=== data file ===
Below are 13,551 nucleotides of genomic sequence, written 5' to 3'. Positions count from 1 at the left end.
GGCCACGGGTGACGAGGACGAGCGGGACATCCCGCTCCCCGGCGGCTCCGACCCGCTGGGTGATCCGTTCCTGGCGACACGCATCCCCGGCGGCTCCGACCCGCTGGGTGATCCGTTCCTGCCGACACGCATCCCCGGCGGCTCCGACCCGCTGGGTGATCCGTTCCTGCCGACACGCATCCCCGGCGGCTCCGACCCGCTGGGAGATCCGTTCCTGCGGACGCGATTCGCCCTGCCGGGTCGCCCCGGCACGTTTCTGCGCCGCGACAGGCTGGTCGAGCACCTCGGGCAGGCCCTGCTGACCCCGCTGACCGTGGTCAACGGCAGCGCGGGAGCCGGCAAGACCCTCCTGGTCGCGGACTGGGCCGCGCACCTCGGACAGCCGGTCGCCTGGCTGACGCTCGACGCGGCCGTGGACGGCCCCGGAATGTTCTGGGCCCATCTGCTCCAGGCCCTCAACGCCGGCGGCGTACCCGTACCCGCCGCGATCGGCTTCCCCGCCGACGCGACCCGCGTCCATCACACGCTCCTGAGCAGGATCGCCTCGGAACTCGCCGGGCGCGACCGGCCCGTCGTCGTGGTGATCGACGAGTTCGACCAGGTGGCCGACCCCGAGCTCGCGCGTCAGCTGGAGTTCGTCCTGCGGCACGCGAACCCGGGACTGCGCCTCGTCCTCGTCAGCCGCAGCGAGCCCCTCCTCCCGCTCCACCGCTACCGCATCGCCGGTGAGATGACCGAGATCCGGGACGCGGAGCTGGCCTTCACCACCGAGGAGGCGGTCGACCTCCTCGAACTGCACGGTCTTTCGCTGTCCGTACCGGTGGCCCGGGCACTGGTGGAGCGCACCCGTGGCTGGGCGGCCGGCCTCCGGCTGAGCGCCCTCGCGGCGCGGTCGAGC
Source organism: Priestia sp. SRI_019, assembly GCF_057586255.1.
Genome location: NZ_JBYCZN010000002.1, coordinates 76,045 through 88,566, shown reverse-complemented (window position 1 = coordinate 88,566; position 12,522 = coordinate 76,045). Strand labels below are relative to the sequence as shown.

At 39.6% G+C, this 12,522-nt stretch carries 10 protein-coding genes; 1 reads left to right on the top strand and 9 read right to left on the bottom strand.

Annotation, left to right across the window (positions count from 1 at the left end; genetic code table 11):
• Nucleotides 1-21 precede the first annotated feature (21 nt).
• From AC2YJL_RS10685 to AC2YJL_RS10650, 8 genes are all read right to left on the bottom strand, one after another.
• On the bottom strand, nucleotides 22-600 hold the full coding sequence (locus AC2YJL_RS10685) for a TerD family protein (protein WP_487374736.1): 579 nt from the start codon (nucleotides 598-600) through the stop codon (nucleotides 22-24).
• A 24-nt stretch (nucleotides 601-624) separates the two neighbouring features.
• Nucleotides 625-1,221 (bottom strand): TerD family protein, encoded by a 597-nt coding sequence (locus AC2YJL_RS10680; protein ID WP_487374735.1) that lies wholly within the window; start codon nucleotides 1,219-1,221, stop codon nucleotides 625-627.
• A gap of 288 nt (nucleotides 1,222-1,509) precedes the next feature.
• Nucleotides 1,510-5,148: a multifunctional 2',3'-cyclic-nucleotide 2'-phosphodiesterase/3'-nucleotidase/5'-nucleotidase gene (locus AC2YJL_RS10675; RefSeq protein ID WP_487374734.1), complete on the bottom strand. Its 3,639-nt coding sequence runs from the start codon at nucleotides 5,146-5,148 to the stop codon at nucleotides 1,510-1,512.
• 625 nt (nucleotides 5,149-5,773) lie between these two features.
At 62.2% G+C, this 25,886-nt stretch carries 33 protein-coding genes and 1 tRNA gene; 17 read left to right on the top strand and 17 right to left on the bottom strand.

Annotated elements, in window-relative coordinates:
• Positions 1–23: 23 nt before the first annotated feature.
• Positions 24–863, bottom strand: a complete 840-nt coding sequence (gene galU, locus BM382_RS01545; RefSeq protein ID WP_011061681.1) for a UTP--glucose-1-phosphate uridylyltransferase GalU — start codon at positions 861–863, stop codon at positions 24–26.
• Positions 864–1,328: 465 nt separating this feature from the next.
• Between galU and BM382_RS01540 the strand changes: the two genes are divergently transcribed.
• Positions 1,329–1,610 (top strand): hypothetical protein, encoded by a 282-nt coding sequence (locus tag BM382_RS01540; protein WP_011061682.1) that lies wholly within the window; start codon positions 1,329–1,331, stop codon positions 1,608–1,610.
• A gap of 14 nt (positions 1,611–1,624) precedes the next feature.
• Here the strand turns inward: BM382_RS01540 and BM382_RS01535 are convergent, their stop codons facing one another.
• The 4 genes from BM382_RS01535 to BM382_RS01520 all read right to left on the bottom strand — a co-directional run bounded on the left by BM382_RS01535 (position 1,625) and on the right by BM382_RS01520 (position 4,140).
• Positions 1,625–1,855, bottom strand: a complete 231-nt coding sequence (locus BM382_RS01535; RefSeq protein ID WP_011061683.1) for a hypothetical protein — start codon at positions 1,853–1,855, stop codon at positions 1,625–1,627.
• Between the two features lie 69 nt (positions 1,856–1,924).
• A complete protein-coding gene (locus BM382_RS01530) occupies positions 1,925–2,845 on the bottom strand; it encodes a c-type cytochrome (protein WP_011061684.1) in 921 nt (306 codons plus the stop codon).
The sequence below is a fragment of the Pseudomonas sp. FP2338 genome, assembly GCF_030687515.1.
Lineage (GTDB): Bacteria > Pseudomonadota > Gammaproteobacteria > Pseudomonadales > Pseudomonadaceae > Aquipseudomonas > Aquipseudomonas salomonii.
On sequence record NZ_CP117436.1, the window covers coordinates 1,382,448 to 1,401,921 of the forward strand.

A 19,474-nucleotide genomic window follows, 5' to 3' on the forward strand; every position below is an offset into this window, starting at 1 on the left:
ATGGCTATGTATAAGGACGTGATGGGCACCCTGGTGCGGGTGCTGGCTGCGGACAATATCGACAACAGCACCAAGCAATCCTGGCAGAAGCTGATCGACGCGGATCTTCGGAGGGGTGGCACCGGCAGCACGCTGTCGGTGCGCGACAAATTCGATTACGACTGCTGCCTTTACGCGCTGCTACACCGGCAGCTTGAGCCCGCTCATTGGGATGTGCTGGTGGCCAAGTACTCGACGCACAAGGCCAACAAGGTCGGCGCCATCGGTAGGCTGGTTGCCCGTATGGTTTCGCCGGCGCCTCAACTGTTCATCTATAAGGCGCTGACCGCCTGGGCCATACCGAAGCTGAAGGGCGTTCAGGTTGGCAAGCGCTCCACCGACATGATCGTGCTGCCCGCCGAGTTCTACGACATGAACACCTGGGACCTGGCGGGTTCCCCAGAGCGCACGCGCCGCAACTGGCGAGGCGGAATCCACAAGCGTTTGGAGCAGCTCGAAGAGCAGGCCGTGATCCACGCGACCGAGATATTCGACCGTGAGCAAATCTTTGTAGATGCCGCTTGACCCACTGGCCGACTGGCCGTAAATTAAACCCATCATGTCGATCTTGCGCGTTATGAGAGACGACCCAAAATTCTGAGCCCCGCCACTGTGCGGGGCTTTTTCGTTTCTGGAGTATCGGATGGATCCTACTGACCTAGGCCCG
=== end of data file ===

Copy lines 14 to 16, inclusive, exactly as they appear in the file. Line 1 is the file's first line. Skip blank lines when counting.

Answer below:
• 625 nt (nucleotides 5,149-5,773) lie between these two features.
At 62.2% G+C, this 25,886-nt stretch carries 33 protein-coding genes and 1 tRNA gene; 17 read left to right on the top strand and 17 right to left on the bottom strand.

Annotated elements, in window-relative coordinates: